At the end of 2022, Gartner made the prediction that in 2023, low-code spending would increase by 20%. This may seem like a bold claim, considering that lately it seems that all organizations want to do is cut, cut, cut. But when you think about the promise of low-code, and being able to do more with less, it makes sense.
Low-code and no-code tools enable development teams to speed up their time to market by reducing the amount of code that needs to be written, enabling reusable code blocks, and automating things like testing and security.
Though we at SD Times primarily cover the software development industry, low-code cannot be confined to just one department. In fact, Gartner predicts that by 2026, 80% of the user base for low-code tools will be non-IT users. These days, you can find low-code tooling in the hands of accountants, HR professionals, business analysts, and more.
Clearly, low-code has proven its worth. That’s why, for the third year in a row, we’re hosting Low-Code/No-Code Developer Day, a free virtual event taking place on 4/12 where you will learn all about how you can apply these tools in your own organization.
The event will kick off with a keynote from Jason English, analyst at Intellyx, who will first attempt to break through all the marketing buzz and get down to what functionality you should be looking for in tooling.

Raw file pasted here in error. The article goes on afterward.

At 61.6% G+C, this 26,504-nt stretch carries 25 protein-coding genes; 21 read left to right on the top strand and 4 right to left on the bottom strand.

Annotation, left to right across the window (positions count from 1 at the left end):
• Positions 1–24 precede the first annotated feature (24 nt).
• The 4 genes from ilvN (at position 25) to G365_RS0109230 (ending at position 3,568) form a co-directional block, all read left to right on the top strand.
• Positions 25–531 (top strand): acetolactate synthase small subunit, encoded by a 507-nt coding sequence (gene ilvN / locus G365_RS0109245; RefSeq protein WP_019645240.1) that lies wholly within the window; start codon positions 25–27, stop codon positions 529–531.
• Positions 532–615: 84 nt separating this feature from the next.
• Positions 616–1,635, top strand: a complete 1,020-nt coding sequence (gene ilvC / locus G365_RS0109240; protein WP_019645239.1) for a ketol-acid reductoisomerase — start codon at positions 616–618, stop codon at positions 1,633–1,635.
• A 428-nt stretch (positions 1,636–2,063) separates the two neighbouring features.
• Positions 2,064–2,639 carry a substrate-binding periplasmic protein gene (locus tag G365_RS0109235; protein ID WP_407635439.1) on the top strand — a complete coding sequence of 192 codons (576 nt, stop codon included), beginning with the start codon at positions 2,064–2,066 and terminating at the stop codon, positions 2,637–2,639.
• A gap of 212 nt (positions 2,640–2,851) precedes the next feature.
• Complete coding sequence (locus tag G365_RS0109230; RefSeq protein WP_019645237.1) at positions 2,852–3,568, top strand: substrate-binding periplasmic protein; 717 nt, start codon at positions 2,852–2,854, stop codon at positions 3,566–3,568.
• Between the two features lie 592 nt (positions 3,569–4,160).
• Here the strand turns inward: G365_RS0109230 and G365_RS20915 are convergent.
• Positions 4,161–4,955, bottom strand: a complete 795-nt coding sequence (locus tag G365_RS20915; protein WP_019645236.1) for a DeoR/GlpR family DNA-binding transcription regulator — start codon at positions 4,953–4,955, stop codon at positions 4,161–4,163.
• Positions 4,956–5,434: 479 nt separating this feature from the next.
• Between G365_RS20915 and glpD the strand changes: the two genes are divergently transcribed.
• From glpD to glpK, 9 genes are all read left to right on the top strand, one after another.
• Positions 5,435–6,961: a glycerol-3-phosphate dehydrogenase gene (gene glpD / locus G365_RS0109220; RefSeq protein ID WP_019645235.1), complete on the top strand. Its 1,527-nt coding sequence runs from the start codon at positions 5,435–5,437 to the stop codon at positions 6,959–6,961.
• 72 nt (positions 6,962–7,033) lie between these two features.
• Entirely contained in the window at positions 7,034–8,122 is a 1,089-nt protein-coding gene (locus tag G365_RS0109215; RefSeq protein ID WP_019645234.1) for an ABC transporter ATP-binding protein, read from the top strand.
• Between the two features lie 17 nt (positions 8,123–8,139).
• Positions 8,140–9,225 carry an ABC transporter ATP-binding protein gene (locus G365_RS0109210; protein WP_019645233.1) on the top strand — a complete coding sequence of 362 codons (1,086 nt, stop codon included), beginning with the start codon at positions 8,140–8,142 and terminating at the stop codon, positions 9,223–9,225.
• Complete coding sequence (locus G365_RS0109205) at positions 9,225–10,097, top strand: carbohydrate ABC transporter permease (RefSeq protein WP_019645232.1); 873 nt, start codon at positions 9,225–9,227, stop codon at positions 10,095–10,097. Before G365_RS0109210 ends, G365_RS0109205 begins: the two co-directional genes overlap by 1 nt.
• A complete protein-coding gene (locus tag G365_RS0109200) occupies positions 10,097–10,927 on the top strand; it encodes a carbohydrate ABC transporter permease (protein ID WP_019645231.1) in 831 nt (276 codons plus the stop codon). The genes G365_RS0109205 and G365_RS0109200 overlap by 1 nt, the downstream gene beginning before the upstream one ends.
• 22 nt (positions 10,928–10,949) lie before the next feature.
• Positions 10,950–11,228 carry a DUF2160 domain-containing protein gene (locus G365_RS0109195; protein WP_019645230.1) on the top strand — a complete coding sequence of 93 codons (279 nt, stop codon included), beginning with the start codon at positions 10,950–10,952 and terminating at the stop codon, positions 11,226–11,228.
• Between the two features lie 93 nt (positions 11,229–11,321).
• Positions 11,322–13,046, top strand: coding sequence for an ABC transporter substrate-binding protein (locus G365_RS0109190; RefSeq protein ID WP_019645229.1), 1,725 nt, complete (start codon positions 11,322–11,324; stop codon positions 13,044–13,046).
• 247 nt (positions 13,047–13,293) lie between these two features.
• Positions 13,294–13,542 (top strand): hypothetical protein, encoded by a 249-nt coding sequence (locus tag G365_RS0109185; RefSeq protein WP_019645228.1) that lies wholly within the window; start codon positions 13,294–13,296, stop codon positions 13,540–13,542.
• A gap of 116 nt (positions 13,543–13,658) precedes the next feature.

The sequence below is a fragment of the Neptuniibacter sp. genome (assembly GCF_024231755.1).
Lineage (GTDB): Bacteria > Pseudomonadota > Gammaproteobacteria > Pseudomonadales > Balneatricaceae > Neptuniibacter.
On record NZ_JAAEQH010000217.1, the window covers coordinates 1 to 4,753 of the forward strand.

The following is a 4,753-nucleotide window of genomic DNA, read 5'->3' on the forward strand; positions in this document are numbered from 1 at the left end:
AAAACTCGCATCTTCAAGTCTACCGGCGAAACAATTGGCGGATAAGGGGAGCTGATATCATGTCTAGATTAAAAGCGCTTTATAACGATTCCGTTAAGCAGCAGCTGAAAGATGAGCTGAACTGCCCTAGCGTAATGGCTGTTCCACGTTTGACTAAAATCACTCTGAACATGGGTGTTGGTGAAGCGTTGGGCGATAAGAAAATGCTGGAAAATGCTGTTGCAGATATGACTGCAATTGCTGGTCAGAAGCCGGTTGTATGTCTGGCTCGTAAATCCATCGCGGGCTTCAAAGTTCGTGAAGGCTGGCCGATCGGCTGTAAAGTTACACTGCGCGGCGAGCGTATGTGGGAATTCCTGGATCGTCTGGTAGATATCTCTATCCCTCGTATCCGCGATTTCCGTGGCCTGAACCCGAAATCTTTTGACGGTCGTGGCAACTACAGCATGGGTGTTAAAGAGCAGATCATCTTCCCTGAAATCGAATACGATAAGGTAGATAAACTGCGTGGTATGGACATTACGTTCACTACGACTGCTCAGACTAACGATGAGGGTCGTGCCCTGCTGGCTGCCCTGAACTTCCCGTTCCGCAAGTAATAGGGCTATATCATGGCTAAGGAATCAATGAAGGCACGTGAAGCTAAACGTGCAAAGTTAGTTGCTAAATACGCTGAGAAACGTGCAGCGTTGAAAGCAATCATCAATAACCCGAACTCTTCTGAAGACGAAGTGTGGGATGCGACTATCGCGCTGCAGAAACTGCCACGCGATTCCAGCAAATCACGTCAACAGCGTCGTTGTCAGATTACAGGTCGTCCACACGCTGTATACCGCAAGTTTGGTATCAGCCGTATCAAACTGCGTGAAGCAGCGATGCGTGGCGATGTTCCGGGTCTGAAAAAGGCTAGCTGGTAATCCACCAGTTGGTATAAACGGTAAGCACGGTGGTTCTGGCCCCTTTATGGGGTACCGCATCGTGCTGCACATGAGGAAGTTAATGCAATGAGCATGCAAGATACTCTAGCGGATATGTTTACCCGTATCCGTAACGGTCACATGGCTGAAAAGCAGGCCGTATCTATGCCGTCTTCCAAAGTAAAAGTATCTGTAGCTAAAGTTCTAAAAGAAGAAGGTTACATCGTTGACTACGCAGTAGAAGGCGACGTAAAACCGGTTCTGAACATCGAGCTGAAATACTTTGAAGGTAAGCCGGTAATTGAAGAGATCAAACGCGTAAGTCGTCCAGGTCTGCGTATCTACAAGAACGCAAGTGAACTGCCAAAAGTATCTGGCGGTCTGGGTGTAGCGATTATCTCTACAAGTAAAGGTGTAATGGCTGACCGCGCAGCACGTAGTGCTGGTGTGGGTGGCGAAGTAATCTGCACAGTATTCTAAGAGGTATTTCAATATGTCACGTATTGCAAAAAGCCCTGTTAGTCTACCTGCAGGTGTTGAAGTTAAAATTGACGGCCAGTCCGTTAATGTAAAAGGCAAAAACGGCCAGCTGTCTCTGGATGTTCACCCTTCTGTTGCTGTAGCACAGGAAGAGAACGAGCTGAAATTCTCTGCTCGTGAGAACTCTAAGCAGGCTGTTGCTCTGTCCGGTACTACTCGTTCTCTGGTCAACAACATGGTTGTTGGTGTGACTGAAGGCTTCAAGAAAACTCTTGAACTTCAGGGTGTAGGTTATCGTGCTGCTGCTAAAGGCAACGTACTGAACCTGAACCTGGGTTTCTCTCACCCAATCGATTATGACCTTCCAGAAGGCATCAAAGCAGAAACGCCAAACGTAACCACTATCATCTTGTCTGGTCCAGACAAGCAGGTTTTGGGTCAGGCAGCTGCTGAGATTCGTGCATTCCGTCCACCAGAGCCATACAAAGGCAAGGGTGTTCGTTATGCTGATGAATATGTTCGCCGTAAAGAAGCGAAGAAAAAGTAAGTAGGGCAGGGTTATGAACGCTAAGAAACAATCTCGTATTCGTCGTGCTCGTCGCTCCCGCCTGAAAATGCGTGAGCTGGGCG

Other sessions will focus on:
- The specifics of low-code for developers, with Joyce Lin at Postman
- How to correctly set up your low-code environment so that you don’t have to redo things later on, with Kevin Lewis from Directus
- How low-code can be used to abstract away the complexity of cloud native, with Jonas Bonér of Lightbend
- A real world example from the IT director of a manufacturing company which has built 28 apps using low-code tools to automate manual processes, resulting in app maintenance time being reduced from 50% to 10% of time, 4-10x faster development, and $350k/year in savings.
And you won’t just leave the conference with abstract thoughts to ponder on. We’ve also got two hands-on sessions planned. You’ll have the opportunity to learn how to better master your data with Microsoft Power BI and how to use the open-source low-code programming language Ballerina.
Join us on April 12 for this free event by registering here.